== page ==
The Co-op survey also came to a resounding conclusion in favour of creating a smart home in order to deter burglars from targeting your premises. A huge 89% of the study’s burglars said that a smart home would immediately put them off.

In an interview with The Telegraph, Fraser agreed with this verdict, adding that he rated a wireless security camera as the best piece of hardware you could add to your home.

“It won’t surprise you to learn that my house is very secure. I’ve got one camera outside and a few inside.”

– Michael Fraser

So follow his advice: be one of the smart ones, and get a smart home!

5. Put bars on your windows

Nearer the other end of the technological spectrum, there are metal bars. They may seem unsightly, but they’re an excellent way to ensure windows are burglar-proof. In Kuhns’ study, 25% of the 422 burglars he surveyed said that steel bars would dissuade them completely from targeting a home. And when you’re talking about how to deter burglars, it’s always best to hear it straight from the horse’s mouth.

Did You Know?

29% of successful burglaries in the 12 months up to March 2018 involved a window.

As well as looking imposing, they also present a physical barrier. And though they may also look unwelcoming to your guests, never fear – they can be customised to suit your style, so that your home is safe, secure, and stylish.

6. Use blinds to block a burglar’s view

Another good way to stop prospective burglars from using your windows for their own purposes is to stop them from seeing anything you own. You can achieve this by blocking the view with blinds or shades, particularly when you’re not in or on a higher floor.

Again, take it from the ex-criminals themselves: shutting the blinds is a simple tactic, but it works. Veteran thief Mark McNally said as much when he spoke to Indiana TV station WTHR in 2012. The convicted burglar – who reportedly stole from hundreds of homes across two decades – explained how he chose a place to ransack.

“It’s as simple as walking up to the door and knocking on the door to see if anyone’s home. Looking in the window, listening for a TV, something like that.”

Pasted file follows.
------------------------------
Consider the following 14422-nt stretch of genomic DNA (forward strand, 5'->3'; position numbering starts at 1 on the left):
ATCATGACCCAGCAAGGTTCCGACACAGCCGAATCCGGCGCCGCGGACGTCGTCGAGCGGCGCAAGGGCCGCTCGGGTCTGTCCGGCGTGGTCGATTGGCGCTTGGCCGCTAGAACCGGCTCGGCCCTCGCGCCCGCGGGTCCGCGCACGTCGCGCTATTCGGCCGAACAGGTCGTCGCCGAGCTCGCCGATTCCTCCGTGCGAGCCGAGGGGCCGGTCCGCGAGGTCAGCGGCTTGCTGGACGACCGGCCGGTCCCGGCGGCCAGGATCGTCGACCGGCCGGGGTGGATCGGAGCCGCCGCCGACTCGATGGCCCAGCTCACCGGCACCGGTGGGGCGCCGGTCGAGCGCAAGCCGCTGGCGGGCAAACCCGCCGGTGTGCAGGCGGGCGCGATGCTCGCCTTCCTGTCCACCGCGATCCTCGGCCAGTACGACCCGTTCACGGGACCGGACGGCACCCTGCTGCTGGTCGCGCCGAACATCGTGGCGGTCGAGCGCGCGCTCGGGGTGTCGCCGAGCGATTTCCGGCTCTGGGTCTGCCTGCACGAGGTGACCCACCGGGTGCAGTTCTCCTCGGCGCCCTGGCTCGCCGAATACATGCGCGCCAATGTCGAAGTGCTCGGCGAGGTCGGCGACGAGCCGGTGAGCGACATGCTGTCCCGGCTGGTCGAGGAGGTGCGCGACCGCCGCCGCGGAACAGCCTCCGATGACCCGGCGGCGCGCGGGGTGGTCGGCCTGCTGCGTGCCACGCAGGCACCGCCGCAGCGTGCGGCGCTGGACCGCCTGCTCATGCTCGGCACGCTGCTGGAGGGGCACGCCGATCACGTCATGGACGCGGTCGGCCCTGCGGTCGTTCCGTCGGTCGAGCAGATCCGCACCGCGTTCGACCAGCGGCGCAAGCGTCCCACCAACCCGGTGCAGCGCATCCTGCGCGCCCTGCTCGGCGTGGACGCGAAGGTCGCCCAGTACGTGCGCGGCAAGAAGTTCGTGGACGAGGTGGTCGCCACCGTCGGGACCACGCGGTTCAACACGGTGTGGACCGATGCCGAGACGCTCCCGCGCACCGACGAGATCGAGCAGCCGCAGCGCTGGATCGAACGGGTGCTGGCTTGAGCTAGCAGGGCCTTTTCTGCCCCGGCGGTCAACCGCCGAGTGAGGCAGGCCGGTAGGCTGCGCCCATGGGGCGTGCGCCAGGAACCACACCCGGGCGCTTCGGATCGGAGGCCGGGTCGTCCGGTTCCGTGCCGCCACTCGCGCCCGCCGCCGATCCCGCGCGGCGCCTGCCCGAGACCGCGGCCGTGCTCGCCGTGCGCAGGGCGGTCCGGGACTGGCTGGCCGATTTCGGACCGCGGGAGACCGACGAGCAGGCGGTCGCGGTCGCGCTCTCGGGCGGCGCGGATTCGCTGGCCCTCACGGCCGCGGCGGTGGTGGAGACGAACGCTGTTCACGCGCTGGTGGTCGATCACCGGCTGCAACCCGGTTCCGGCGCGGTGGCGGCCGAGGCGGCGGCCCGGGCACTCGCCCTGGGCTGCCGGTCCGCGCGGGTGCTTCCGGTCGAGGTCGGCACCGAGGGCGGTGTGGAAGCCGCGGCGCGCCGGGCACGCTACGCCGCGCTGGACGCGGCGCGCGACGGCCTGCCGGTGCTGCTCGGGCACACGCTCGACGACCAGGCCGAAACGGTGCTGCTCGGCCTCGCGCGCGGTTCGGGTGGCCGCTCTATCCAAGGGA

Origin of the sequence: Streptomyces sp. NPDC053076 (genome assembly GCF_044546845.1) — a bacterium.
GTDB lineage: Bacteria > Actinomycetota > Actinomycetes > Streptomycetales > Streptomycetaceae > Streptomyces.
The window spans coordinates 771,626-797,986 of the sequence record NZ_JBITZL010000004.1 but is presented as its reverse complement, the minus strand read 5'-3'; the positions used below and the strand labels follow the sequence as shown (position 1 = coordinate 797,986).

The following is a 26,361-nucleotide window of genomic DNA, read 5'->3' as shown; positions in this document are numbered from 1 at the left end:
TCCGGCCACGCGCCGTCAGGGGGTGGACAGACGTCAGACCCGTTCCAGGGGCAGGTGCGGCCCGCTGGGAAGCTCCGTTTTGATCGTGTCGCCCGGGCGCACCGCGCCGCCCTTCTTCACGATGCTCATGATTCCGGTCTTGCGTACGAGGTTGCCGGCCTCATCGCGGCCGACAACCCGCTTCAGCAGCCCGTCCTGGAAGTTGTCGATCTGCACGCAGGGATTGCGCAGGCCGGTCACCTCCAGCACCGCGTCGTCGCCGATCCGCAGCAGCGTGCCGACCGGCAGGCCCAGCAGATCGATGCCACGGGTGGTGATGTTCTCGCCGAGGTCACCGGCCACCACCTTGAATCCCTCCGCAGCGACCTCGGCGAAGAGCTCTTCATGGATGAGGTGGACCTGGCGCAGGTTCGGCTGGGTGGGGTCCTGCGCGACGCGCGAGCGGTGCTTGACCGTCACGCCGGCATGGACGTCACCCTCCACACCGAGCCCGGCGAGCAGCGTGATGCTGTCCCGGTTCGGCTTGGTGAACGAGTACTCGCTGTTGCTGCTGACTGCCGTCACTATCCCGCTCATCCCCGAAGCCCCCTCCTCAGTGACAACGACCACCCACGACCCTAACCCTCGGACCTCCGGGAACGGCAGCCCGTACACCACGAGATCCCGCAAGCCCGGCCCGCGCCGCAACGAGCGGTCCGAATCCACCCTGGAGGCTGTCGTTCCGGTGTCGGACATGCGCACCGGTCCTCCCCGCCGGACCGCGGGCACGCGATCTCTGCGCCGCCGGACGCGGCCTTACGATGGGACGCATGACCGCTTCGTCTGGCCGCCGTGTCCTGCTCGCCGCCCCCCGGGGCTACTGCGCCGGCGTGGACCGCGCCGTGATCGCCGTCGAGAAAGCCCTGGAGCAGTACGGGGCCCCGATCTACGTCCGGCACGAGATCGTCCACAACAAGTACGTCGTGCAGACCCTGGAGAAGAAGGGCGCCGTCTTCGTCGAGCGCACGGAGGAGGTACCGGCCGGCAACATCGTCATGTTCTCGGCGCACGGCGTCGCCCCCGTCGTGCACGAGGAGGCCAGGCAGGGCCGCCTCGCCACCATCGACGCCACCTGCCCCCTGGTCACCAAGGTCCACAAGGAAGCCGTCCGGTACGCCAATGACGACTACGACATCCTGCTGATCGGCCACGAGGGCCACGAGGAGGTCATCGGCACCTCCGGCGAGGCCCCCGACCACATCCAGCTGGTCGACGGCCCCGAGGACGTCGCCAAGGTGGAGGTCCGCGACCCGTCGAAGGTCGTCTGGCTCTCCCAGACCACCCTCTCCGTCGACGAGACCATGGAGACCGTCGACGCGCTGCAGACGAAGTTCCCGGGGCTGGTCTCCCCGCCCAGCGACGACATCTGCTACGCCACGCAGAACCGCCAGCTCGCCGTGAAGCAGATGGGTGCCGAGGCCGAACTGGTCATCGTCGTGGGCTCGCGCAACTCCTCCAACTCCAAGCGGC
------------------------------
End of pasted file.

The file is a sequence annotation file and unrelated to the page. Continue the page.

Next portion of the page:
– Mark McNally

And speaking to the Mirror, the aforementioned Fraser advised the public:

“DON’T let your front windows become shop windows – hang net curtains or blinds to stop people looking in.”

-Michael Fraser

Speaking to The Telegraph, the reformed thief clarified that this method for creating burglar proof windows should always apply, regardless of where you are.

“You should pull your blinds down, even when you’re at home, so that no one knows if you’re in or out, and can’t see what you’ve got in there.”

– Michael Fraser

7. Keep your valuables out of view of ground-floor windows

If you don’t want to make your home look threatening or shut-off with bars or blinds, at least make sure that you remove anything on the ground floor which could be attractive to criminals. Burglars are most attracted to your small, expensive items, so keep these possessions out of sight.

In 45% of successful burglaries, the thief will take your purse, wallet, money or cards, while in 38% of cases, they’ll steal your jewellery. But if a criminal doesn’t see anything worth stealing, they’re much less likely to take the risk of entering your home.

This strengthens the case for burglar-proof windows – a crucial string to your bow when 29% of successful burglaries involve a window.

8. Keep your front hedge low and your side barriers thorny

Burglars are also more averse to stealing from you if you place enough obstacles in their way. Your garden is there to be beautiful, but it too can be a weapon in the war against intruders. Listen to the Metropolitan Police and keep your front hedges and walls under a metre tall, “so burglars have nowhere to hide.”

You shouldn’t have a short back and sides, though – keep those hedges, fences or walls over 1.8 metres, and top them with trellis and spiky plants. The Met has even provided a list of recommended thorny plants, including Climbing Roses and Osmanthus. This will make your home a much less attractive proposition for most thieves, with ex-burglar Fraser agreeing.

“Prickly hedges are a major deterrent to burglars.”

– Michael Fraser

Make sure that your garden looks presentable and cared-for as well. This prevents any passing thieves from thinking that you’ve gone on holiday and left an easy target.

9. Keep your radio and/or TV on

If a loud enough sound is coming from your home, a burglar will be less likely to burgle you – and a radio or TV will provide this deterrent with ease. The thieves in the Co-op’s survey ranked a TV that’s turned on as the fourth-most effective deterrent to a home burglary attempt.